You are a very unusual person. Not everyone is capable of such depth of feeling. Most of us, I suspect, would be happy to send a direct debit of possibly £100 a month and never worry very much after that. You have almost been chosen, not in a religious sense, but as a person who could really do some good.
Your family – by which I think you do not mean spouse – must be very proud of you and would hate it if you left forever. Why not ask for a leave of absence from your job, with a firm beginning and ending date, and offer your services to an aid agency (of which there are many) and just go? But please do not go alone. There are a great many possible dangers and in the worst scenario you could end up dead.
Incidentally, huge congratulations to you for feeling the way you do. Don't go on crying at night – rejoice in your own humanity. You are a star. I wish the world had more people like you.
Bob Braithwaite, Oxford
Less romance, still good
How about giving up the City job and doing a socially worthwhile job in the UK? It looks like you have simply developed your social conscience. You do not have to go to Africa to work with desperate people, it is just less romantic doing it on your own doorstep. You would probably feel a whole lot better in yourself if you were a teacher, charity or social worker. It is at least giving something back to society.
Ginnie C, via email
I really feel for you. I also spent a year in Africa when I was 22, through what is now called SkillShare Africa. That year changed my life. It led to my returning to Africa for a further seven years and then working for a world development agency for the rest of my working life.
The people of Africa do not want our tears or our pity. They want our understanding, friendship and solidarity, to work with them as they struggle to overcome poverty. Do not think about returning to Africa until you have worked through your feelings. Why not join an Oxfam group to build up your understanding of Africa's rich cultures and their development needs.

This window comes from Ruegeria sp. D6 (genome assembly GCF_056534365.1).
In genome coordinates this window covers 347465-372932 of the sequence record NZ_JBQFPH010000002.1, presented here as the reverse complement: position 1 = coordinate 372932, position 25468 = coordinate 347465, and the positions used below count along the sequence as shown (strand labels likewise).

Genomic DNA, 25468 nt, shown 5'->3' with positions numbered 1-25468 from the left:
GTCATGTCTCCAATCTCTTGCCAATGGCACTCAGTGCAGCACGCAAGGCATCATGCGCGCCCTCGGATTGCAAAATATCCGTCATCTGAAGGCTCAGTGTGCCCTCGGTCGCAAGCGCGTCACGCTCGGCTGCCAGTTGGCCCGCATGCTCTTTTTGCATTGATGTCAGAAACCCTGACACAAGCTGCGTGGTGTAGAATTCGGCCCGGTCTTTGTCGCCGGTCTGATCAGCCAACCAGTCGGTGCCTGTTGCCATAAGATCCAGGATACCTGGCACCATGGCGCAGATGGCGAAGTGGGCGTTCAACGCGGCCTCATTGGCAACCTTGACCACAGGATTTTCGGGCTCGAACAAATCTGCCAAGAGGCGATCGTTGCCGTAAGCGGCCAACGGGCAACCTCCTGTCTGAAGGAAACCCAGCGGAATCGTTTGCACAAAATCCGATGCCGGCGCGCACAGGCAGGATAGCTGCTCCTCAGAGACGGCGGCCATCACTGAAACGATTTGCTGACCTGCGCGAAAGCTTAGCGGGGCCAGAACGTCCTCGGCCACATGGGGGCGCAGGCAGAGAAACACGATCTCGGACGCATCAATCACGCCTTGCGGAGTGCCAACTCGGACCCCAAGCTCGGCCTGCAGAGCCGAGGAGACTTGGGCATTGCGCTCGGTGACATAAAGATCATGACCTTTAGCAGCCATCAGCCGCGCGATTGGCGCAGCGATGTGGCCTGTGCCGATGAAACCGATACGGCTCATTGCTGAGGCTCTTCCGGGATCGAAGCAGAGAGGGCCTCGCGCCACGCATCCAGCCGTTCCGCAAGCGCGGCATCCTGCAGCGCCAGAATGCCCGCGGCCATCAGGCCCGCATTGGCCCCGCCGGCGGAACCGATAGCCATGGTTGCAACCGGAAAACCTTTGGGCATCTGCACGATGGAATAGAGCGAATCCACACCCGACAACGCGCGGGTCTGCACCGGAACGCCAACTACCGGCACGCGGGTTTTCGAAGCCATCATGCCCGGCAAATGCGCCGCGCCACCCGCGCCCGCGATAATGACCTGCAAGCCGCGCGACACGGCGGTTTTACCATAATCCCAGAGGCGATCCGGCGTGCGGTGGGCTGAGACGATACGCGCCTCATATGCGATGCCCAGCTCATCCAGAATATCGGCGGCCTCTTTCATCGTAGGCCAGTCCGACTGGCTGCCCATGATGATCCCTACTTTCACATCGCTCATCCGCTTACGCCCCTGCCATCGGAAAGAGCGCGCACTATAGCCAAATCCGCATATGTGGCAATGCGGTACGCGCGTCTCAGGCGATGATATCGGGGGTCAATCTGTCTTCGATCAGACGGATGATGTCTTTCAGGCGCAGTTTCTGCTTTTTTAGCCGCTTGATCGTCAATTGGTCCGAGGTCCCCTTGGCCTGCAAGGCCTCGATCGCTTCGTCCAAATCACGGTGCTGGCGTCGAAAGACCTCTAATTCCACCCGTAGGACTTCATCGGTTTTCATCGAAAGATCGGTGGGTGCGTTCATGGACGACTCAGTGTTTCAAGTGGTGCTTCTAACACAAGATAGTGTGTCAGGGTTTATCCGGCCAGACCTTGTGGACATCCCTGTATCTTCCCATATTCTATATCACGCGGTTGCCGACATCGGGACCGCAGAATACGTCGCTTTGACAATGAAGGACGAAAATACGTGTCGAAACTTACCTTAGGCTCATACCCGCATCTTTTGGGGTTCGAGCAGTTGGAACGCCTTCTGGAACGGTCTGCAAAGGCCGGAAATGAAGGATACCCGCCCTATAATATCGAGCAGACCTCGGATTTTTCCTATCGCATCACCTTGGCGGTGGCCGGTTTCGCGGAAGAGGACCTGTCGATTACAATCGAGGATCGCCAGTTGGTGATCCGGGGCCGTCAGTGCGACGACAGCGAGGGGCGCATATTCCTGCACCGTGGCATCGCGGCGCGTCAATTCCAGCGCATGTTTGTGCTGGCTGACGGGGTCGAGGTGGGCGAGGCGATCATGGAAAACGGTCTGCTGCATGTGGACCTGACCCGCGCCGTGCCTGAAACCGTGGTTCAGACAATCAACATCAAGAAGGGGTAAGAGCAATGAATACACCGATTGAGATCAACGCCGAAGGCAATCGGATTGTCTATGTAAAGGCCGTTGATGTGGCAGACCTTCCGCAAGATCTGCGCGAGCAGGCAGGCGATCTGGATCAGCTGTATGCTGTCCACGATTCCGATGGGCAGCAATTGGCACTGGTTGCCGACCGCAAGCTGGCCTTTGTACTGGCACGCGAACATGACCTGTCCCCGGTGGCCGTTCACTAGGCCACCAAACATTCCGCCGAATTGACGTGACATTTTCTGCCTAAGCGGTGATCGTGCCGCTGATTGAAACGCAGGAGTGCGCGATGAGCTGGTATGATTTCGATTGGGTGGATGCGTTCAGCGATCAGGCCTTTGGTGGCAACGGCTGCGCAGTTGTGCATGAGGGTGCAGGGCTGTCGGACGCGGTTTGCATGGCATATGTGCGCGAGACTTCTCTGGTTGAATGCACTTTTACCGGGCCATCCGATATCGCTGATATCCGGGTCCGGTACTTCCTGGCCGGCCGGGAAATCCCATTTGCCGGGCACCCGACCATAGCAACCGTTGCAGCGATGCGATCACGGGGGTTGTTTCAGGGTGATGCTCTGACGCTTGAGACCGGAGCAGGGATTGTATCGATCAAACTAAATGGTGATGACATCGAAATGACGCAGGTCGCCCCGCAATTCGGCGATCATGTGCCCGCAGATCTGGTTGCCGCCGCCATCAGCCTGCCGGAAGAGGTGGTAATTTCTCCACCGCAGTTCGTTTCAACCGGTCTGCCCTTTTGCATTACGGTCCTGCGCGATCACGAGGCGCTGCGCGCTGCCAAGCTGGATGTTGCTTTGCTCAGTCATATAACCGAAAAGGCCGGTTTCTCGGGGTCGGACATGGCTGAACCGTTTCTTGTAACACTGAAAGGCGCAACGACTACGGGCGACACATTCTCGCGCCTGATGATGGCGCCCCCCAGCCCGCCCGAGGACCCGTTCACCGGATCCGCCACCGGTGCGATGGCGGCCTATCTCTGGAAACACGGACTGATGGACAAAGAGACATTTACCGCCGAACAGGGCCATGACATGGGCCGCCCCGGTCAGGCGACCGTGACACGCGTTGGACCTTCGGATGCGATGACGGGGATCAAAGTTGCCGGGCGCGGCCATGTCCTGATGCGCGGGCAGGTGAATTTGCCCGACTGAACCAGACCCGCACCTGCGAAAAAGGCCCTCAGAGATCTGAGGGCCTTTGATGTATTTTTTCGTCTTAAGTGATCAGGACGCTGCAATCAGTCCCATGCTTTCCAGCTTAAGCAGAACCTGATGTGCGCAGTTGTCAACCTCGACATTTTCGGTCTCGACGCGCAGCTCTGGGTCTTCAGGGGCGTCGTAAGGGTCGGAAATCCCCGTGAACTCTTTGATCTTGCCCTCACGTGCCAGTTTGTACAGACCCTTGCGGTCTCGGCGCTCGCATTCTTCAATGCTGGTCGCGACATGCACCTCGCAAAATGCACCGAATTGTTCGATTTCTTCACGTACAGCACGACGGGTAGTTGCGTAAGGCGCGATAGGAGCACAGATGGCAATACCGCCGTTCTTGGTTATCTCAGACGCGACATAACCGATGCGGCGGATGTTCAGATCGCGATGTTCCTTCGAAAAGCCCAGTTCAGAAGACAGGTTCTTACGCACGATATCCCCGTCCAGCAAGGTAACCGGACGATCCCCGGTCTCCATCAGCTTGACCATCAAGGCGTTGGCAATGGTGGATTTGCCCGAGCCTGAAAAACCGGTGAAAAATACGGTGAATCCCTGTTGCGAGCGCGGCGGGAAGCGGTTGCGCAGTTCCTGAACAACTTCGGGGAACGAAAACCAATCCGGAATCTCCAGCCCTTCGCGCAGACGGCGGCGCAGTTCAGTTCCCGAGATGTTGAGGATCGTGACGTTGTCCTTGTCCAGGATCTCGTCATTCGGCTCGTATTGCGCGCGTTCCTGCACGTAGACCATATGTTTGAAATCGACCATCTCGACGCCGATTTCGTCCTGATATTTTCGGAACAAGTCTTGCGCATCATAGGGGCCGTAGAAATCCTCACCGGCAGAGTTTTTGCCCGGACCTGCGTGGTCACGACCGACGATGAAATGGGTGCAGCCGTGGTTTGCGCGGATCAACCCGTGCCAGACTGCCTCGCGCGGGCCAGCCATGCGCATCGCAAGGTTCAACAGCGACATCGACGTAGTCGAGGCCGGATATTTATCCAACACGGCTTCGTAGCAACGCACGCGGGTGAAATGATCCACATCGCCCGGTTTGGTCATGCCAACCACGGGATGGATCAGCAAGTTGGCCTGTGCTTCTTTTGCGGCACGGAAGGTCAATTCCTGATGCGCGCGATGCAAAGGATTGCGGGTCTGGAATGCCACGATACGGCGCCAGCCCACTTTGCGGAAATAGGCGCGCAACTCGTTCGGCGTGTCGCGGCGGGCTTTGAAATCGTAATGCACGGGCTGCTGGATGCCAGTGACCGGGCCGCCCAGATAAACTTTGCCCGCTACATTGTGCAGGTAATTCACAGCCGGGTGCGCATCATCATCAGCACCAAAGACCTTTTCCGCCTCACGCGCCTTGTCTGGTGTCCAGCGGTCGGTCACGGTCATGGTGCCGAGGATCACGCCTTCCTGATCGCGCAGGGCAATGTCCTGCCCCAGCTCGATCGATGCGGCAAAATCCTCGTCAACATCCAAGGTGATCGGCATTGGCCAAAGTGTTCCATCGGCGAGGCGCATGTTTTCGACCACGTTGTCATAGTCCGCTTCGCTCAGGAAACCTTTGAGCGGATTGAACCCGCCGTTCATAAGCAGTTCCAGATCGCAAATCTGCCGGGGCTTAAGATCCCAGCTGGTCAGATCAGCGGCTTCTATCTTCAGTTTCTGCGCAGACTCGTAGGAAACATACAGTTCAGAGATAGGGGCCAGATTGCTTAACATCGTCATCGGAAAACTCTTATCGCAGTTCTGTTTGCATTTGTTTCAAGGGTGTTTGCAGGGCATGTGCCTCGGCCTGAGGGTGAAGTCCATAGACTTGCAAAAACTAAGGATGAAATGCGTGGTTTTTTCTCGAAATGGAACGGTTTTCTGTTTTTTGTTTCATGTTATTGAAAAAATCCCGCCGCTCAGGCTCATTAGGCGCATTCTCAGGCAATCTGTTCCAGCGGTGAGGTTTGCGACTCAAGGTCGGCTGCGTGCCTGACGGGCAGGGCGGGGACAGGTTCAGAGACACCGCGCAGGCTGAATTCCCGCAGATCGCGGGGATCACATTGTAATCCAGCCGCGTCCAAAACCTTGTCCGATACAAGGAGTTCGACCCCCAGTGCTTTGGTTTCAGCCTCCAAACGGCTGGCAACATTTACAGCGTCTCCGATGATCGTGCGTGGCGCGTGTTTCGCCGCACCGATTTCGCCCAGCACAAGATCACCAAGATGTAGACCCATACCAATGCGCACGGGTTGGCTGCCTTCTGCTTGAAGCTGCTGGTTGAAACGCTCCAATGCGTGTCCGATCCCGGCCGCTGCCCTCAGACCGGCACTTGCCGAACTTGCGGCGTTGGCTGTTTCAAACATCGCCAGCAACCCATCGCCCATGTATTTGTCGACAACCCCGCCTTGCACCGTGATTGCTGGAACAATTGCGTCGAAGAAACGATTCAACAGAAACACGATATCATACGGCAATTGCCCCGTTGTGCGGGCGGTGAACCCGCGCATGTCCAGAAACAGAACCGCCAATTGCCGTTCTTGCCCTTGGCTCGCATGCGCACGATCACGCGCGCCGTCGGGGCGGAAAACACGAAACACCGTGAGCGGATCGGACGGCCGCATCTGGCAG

The most inspiring thing that my wife and I have done over the past five years since we retired is to campaign for justice in world trade. Lichfield, where we live, has become a Fairtrade city. Fairtrade inspires people. Buying Fairtrade goods directly benefits the world's poor and gives communities hope for a better future.
By all means take that good job in the City – and encourage financiers and business people to invest ethically in Africa. Trust me, you can change your life for the better as well if you direct your compassion and energies in a positive direction.
Michael Hawkes, Lichfield, Staffordshire
Next week's dilemma
I am beside myself because my son of 30 has just moved back home to live with us. He has lost his job and his girlfriend, and now it is clear why: he is an alcoholic. He doesn't get up until 3pm, and although he does a few chores around the house and cooks for us in the evenings, he does not contribute anything. He just sits in his chair, drinking himself dumb with alcohol, which he buys using his dole money. My disabled mother lives with us so he keeps an eye on her, which is a definite help, but he is in complete denial about his problem with drinking. What can we do?
Yours sincerely, Susan
What would you advise Susan to do? Email your dilemmas and comments to dilemmas@independent. co.uk, or go to independent.co.uk /dilemmas.